A Must-Read Story About Poverty Making the Rounds

Read the whole thing and then come back. I’ll wait.

There’s a couple of things going on in here beyond just the “wow, are people fucking fucked” response you’re supposed to have. The first is this:

Marian Wright Edelman of the Children’s Defense Fund called the surging child poverty rate “a national disgrace.” Sen. Bernie Sanders, I-Vt., cited evidence that poverty shortens life spans, calling it “a death sentence for tens and tens of thousands of our people.”

Overall, though, the figures seemed to be greeted with resignation, and political leaders in Washington pressed ahead with efforts to cut federal spending. The Pew Research Center said its recent polling shows that a majority of Americans — for the first time in 15 years of being surveyed on the question — oppose more government spending to help the poor.

Why, though? Why do they feel this way? Why do they hate and fear the poor? What’s changed in the last 15 years? One thing consistently drives me goddamn bonkers about our press is this passive-voice nonsense where we pretend people just decide to have views based on nothing. We all know full well that the reason people oppose more government spending is that there is a constant stream of human dildos on their televisions telling them that the reason people are poor is that we’re doing too much to help the poor and we should stop it.

Some of this is elementary psych, of course. One way of coping with the devastating fear of something awful happening to you is hating everyone it does happen to, hating their weaknesses and failures, hating their examples of what can happen if you slip, even just a little. Obviously that’s one way you can react. But until 15 years ago we didn’t have a full-time media machine invested in telling people that that sick feeling in the pits of their stomachs meant you should throw rocks at the homeless folks causing it until they went away.

And until 15 years ago we kind of, sort of, almost maybe sometimes had politics that allowed for a voice sayingwhat the fuck is wrong with you, you selfish goddamn assholes. Give that poor kid an apple and some bus fare, you jerk.We didn’t always pretend it was admirable to sneer at panhandlers. We might have done it, but we wouldn’t have openly applauded people for doing so.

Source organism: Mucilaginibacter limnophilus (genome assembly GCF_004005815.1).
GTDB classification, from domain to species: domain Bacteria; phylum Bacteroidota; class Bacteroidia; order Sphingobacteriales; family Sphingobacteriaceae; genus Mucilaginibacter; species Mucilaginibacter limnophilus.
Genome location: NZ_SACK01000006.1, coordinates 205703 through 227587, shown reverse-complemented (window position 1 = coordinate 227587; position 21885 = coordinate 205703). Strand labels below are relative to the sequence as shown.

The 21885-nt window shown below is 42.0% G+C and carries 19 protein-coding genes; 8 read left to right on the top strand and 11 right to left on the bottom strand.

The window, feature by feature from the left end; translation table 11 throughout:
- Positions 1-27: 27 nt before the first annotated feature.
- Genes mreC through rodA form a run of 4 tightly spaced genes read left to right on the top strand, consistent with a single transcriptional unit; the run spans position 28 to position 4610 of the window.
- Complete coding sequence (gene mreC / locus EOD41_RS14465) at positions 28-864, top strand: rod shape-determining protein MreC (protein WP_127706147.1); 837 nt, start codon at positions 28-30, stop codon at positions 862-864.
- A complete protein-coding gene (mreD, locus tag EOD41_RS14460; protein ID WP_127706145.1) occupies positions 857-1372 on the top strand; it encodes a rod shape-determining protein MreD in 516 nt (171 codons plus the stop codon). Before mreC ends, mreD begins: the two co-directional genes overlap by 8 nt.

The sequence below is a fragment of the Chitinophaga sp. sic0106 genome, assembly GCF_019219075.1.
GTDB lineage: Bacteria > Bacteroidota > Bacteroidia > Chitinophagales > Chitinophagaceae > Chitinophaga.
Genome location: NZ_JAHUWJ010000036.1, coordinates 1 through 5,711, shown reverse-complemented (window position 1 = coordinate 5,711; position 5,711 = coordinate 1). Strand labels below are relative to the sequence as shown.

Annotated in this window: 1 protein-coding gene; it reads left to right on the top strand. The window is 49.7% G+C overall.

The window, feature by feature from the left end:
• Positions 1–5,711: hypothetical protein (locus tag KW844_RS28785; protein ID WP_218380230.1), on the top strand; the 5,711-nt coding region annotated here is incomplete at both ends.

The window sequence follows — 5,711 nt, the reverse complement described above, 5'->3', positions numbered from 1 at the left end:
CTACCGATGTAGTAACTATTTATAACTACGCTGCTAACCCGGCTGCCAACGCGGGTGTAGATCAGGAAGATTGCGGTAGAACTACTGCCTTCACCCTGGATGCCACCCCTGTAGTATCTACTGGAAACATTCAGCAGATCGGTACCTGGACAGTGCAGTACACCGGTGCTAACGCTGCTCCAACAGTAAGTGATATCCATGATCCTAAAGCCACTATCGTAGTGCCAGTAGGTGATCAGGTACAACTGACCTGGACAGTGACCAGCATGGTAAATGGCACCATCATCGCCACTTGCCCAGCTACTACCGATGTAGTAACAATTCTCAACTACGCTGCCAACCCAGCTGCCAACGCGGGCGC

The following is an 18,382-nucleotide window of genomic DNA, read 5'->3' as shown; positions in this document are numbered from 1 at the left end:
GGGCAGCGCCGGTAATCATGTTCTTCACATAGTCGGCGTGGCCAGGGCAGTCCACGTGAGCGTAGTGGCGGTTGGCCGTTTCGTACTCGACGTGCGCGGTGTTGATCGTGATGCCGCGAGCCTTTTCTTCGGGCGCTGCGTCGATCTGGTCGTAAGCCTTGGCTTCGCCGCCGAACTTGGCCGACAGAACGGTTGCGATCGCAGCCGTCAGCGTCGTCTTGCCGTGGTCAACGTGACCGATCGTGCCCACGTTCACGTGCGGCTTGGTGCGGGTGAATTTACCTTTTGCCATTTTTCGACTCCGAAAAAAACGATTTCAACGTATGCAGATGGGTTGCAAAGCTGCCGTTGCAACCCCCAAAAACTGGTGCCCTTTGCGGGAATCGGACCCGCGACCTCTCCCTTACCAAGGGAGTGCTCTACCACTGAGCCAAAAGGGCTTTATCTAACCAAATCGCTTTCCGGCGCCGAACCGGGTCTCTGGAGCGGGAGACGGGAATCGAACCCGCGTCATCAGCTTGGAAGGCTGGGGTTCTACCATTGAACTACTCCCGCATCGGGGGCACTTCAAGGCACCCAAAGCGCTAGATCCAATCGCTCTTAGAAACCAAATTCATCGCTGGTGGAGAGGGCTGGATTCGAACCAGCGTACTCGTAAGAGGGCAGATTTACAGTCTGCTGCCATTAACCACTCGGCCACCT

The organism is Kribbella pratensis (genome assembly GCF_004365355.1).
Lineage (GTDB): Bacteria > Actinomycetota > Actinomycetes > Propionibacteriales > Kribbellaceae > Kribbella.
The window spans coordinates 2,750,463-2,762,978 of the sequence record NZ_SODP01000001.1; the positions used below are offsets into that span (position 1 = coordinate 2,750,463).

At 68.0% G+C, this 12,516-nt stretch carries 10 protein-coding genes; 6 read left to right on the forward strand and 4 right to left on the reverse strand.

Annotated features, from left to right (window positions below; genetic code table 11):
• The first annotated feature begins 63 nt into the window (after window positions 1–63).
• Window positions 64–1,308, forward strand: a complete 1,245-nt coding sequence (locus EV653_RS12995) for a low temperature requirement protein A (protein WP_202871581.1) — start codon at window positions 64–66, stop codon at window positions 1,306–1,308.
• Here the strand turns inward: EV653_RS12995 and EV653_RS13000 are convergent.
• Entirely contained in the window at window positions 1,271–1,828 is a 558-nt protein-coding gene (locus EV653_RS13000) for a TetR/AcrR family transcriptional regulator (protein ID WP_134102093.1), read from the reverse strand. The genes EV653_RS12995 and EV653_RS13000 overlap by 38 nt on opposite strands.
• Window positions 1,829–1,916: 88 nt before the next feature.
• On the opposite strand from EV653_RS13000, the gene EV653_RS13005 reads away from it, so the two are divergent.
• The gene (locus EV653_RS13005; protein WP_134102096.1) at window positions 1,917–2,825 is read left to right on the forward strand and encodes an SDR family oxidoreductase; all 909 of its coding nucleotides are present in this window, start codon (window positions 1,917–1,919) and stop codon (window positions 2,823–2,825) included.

The second thing I want to point out is this:

About 75 miles away, in the Chicago suburb of Hoffman Estates, dozens of families lined up patiently outside the Willow Creek Care Center as truckloads of food for the poor were unloaded.

Among those waiting was Kris Fallon of nearby Palatine, mother of a teen and an infant, who hitched a ride with a friend.

She recounted how she and her husband — once earning nearly $100,000 a year between the two of them— lost their jobs, forcing them to move from their rented home into an apartment and give up their car.

“We fight a lot because of the situation,” she said. “We wonder where we are going to come up with money to pay rent, where we are going to get food, formula for the baby.”

She began to cry.

Hoffman Estates is a wealthy community. I bought some furniture off Craigslist from a dude there whose wife was redoing their kitchen, and when I walked in I wondered why on earth because the place was like a palace, and this wasn’t even the fanciest home on the block. So the other part of this story is that from Willow Creek (the area’s mega-church, by the by) you can throw a rock and hit the REASON everyone is so goddamn poor: Because a few other people are so goddamn rich.

That’s really what this storyisn’tabout, and should be. It’s about the abjectness of some but not the excess of others, and you can’t pretend the two aren’t related or you miss the real story. I want to give the AP props for doing this, putting a face to the poor and lost, and certainly it’s better than anybody else has done. It’s very easy for news organizations to give up on stories like this because hey, we know about poor people, and we know they don’t read the paper so fuck ’em.